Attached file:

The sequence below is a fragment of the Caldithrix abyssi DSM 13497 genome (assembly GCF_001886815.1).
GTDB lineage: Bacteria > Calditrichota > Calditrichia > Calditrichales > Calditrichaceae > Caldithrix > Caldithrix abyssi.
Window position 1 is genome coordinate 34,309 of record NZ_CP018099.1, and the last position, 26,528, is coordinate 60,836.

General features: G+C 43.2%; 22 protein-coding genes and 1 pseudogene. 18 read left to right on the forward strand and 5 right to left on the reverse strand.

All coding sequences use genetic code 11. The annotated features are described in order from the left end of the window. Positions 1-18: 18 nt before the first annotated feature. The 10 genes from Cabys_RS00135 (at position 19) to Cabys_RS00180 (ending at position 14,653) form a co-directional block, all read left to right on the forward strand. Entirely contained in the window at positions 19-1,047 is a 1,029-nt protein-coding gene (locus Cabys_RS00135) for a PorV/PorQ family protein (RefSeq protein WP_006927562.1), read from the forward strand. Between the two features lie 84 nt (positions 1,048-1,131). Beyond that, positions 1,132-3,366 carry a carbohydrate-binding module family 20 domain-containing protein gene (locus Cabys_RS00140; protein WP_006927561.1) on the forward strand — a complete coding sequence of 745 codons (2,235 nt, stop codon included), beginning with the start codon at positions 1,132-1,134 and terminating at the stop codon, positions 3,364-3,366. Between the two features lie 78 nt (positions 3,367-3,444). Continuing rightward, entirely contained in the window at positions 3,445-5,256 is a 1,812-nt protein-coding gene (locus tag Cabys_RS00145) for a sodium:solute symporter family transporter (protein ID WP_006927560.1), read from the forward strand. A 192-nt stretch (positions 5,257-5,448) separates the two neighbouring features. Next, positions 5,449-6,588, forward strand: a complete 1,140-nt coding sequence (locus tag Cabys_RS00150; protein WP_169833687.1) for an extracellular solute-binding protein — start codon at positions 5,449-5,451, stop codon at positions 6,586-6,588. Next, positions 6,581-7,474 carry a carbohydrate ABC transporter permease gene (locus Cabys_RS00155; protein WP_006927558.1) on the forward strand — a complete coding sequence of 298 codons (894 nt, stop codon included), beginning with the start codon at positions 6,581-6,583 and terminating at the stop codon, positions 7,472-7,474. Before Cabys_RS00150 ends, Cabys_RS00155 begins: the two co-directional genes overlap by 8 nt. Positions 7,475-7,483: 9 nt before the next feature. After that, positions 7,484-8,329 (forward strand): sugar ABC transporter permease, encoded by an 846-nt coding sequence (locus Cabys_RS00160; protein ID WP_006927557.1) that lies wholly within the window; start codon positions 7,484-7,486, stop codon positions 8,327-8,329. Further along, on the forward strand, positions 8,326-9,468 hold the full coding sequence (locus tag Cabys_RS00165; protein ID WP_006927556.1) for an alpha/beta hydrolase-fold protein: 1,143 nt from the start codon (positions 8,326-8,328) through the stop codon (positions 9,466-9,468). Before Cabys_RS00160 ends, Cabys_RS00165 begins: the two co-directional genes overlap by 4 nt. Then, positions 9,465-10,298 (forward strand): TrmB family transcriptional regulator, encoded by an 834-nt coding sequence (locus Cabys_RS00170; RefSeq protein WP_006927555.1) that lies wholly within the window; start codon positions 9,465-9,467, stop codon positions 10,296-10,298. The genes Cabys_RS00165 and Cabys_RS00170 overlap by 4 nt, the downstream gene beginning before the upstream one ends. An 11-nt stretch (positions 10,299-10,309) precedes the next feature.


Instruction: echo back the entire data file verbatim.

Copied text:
The sequence below is a fragment of the Caldithrix abyssi DSM 13497 genome (assembly GCF_001886815.1).
GTDB lineage: Bacteria > Calditrichota > Calditrichia > Calditrichales > Calditrichaceae > Caldithrix > Caldithrix abyssi.
Window position 1 is genome coordinate 34,309 of record NZ_CP018099.1, and the last position, 26,528, is coordinate 60,836.

General features: G+C 43.2%; 22 protein-coding genes and 1 pseudogene. 18 read left to right on the forward strand and 5 right to left on the reverse strand.

All coding sequences use genetic code 11. The annotated features are described in order from the left end of the window. Positions 1-18: 18 nt before the first annotated feature. The 10 genes from Cabys_RS00135 (at position 19) to Cabys_RS00180 (ending at position 14,653) form a co-directional block, all read left to right on the forward strand. Entirely contained in the window at positions 19-1,047 is a 1,029-nt protein-coding gene (locus Cabys_RS00135) for a PorV/PorQ family protein (RefSeq protein WP_006927562.1), read from the forward strand. Between the two features lie 84 nt (positions 1,048-1,131). Beyond that, positions 1,132-3,366 carry a carbohydrate-binding module family 20 domain-containing protein gene (locus Cabys_RS00140; protein WP_006927561.1) on the forward strand — a complete coding sequence of 745 codons (2,235 nt, stop codon included), beginning with the start codon at positions 1,132-1,134 and terminating at the stop codon, positions 3,364-3,366. Between the two features lie 78 nt (positions 3,367-3,444). Continuing rightward, entirely contained in the window at positions 3,445-5,256 is a 1,812-nt protein-coding gene (locus tag Cabys_RS00145) for a sodium:solute symporter family transporter (protein ID WP_006927560.1), read from the forward strand. A 192-nt stretch (positions 5,257-5,448) separates the two neighbouring features. Next, positions 5,449-6,588, forward strand: a complete 1,140-nt coding sequence (locus tag Cabys_RS00150; protein WP_169833687.1) for an extracellular solute-binding protein — start codon at positions 5,449-5,451, stop codon at positions 6,586-6,588. Next, positions 6,581-7,474 carry a carbohydrate ABC transporter permease gene (locus Cabys_RS00155; protein WP_006927558.1) on the forward strand — a complete coding sequence of 298 codons (894 nt, stop codon included), beginning with the start codon at positions 6,581-6,583 and terminating at the stop codon, positions 7,472-7,474. Before Cabys_RS00150 ends, Cabys_RS00155 begins: the two co-directional genes overlap by 8 nt. Positions 7,475-7,483: 9 nt before the next feature. After that, positions 7,484-8,329 (forward strand): sugar ABC transporter permease, encoded by an 846-nt coding sequence (locus Cabys_RS00160; protein ID WP_006927557.1) that lies wholly within the window; start codon positions 7,484-7,486, stop codon positions 8,327-8,329. Further along, on the forward strand, positions 8,326-9,468 hold the full coding sequence (locus tag Cabys_RS00165; protein ID WP_006927556.1) for an alpha/beta hydrolase-fold protein: 1,143 nt from the start codon (positions 8,326-8,328) through the stop codon (positions 9,466-9,468). Before Cabys_RS00160 ends, Cabys_RS00165 begins: the two co-directional genes overlap by 4 nt. Then, positions 9,465-10,298 (forward strand): TrmB family transcriptional regulator, encoded by an 834-nt coding sequence (locus Cabys_RS00170; RefSeq protein WP_006927555.1) that lies wholly within the window; start codon positions 9,465-9,467, stop codon positions 10,296-10,298. The genes Cabys_RS00165 and Cabys_RS00170 overlap by 4 nt, the downstream gene beginning before the upstream one ends. An 11-nt stretch (positions 10,299-10,309) precedes the next feature.